“I actually live in Los Angeles right now,” Shelton said. “But my soul resides in Seattle, and it always shall.”
Shelton, a hugely influential figure in the world of independent filmmaking and television directing, passed away Saturday morning from an unidentified blood disorder. Her films include “Sword of Trust,” “Outside In,” “Your Sister’s Sister,” and “Touchy Feely.” She also worked as a director for some of the greatest shows of the last decade, including episodes of “GLOW,” “Mad Men,” “Master of None,” and “Little Fires Everywhere,” where she also worked as an executive producer.
Shelton was raised in Seattle and graduated from the UW School of Drama. She began her career as a theater actor, but became interested in directing when she was involved with the experimental film scene in New York.
After years of working in theater, photography, and experimental film, Shelton became inspired by French filmmaker Claire Denis to make her first feature film. Shelton, who was 37 at the time, realized that she had not passed the mark to make that jump.
“I thought: ‘Oh, my God. [Denis] was 40 when she made her first film,’” Shelton told the New York Times. “I thought it was too late for me, so in my head was, ‘Oh, I still have three more years.’”
Her first feature was “We Go Way Back” in 2006, a micro-budget film about an actress who runs into her 13-year-old self. An interview with Shelton on the film for UWTV can be found on YouTube.
“We Go Way Back,” shot on gorgeous 35 mm, shows traces of what would continue to make her work so beloved: the intimate, natural performances, the feelings of spontaneity and real emotion, and a love of the Pacific Northwest.
From then on, Shelton became a vital figure in the cinematic world with her films screening in Cannes, Sundance, and the Seattle International Film Festival. Her latest film, “Sword of Trust,” starring Marc Maron, was the opening night film at SIFF in 2019.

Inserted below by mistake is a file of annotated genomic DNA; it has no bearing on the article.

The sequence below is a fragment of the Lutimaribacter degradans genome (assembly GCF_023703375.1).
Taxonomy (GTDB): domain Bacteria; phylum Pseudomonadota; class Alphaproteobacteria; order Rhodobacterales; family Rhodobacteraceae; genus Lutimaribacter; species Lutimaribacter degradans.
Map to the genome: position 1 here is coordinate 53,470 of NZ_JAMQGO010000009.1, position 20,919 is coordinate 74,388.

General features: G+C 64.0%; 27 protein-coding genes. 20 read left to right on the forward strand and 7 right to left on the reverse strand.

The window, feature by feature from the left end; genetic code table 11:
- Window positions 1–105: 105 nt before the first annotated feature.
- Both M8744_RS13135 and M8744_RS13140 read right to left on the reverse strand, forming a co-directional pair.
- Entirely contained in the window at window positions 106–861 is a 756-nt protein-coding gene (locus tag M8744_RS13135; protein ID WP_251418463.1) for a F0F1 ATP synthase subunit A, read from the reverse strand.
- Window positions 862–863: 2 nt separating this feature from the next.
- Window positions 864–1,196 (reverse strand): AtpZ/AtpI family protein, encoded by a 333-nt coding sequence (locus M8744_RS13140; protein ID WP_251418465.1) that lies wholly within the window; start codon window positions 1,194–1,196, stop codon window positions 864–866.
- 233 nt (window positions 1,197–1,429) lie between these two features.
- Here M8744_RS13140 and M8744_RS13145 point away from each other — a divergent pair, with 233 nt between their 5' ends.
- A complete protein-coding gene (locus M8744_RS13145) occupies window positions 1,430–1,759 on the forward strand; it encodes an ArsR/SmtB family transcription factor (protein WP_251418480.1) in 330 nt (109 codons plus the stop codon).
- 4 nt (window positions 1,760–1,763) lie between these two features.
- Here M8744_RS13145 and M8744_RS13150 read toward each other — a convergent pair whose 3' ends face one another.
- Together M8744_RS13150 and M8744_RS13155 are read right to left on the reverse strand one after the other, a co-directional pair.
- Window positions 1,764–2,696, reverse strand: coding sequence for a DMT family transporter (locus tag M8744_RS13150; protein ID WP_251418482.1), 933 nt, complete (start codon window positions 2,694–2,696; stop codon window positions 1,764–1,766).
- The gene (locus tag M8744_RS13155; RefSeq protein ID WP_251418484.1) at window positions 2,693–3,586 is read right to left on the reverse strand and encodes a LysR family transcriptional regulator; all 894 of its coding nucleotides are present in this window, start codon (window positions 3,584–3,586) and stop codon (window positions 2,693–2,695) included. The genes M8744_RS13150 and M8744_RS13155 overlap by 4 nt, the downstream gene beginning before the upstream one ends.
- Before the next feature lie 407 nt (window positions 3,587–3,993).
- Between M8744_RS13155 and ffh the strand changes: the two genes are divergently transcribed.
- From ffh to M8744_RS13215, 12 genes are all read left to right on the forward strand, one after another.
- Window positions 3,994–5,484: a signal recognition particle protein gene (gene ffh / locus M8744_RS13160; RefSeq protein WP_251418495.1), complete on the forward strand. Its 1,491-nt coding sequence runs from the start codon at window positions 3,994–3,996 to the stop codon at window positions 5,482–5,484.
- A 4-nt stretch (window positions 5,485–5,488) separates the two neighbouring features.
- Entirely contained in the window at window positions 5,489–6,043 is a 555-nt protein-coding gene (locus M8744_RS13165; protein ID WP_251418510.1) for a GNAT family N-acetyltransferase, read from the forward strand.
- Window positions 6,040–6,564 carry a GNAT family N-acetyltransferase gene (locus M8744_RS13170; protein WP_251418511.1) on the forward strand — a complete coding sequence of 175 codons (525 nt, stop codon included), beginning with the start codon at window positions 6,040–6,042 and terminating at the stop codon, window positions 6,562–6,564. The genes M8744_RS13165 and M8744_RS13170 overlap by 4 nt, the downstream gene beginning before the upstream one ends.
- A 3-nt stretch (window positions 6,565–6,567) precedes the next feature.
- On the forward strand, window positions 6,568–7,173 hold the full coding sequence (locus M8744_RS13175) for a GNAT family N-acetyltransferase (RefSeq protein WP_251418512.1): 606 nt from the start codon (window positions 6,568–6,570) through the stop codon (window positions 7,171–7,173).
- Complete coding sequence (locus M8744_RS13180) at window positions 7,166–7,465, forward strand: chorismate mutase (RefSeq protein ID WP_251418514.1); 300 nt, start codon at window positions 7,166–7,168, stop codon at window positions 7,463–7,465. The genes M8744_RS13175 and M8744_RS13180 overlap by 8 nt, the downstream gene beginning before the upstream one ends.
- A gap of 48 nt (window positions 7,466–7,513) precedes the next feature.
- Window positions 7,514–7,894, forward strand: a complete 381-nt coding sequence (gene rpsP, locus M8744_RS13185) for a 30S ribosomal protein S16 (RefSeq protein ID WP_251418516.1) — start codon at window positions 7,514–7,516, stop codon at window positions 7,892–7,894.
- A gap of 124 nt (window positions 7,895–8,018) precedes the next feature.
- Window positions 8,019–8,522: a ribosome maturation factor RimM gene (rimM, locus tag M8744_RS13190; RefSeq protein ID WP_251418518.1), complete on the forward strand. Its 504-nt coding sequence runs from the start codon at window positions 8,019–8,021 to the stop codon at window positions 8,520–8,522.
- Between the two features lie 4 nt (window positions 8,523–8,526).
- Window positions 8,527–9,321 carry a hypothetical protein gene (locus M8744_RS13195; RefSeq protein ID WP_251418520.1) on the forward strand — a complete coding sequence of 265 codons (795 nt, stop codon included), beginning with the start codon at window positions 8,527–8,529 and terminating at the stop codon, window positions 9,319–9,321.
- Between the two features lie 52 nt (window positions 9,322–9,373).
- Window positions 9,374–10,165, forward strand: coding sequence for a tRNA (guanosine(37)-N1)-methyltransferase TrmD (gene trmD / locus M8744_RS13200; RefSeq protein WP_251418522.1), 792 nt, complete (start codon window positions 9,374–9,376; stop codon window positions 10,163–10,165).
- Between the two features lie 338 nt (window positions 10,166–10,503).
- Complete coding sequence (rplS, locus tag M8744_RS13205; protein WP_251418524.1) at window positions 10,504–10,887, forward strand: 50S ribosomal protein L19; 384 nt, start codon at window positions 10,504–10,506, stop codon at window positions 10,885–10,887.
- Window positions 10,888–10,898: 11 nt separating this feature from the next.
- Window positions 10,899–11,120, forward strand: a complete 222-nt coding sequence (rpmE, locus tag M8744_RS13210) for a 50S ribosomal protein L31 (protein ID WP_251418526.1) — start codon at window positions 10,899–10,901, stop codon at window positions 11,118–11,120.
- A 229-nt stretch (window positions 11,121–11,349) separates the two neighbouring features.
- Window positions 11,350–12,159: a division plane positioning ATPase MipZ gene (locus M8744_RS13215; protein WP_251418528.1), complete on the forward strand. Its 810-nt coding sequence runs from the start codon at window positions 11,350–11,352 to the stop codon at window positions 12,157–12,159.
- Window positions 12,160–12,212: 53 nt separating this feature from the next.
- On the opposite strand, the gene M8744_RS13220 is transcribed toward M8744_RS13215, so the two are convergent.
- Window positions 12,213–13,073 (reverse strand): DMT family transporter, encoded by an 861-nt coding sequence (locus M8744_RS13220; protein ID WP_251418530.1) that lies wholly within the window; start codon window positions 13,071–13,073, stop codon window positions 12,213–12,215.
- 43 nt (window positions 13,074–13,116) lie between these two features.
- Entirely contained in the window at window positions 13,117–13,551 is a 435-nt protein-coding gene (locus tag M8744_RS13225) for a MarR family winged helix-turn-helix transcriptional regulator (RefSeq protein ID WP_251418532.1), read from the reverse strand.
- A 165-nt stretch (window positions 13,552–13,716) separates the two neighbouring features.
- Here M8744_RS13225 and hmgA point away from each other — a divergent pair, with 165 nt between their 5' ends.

Most of all, Shelton was an inspiration for aspiring filmmakers all over the world. Shelton taught us that you did not need what the industry said you needed to make a beautiful film. The cinema she left behind was one of immense empathy. Empathy for her actors, her stories, and her city.
“Any one of you who are out there thinking that you can’t make a movie because nobody is stepping up to the plate and giving you money and giving you permission to do it ... you can. You can do it. You can empower yourself,” Shelton said during her acceptance speech at the 2009 Independent Spirit Awards. “You can pick up a camera. The technology is there. You can get your friends together and you can make a movie, and you should do it. Now."
Below are words from a few figures from our film-loving community at the UW on what Shelton meant to them and to Seattle.
“Lynn Shelton was an inspiration for so many UW students interested in independent filmmaking and directing. She was especially important for aspiring female directors who saw her as a model for their own post-UW careers. For me, she stands out as a creative force behind excellent episodes of some of my favorite television programs including ‘The Mindy Project,’ ‘Master of None,’ and, of course, ‘G.L.O.W.’” — Stephen Groening, assistant professor in the department of cinema and media studies.
“‘Humpday’ changed contemporary American film. My friendship with Lynn changed my life.” — David Shields, professor and Milliman Distinguished Writer-in-Residence, department of English.
"I started falling in love with film when I moved here to Seattle, and Lynn Shelton’s films and career personified why Seattle is such a perfect place to fall in love with the medium. She embodied Seattle film culture and for the short time I’ve been here, I’ve always admired how involved she has been in the Seattle film community, embracing and representing the city on a larger scale. She will be missed greatly." — Cynthia Li, co-president of UW Film Club.
Reach Arts & Leisure Editor Armon Mahdavi at email@example.com. Twitter: @armonmah
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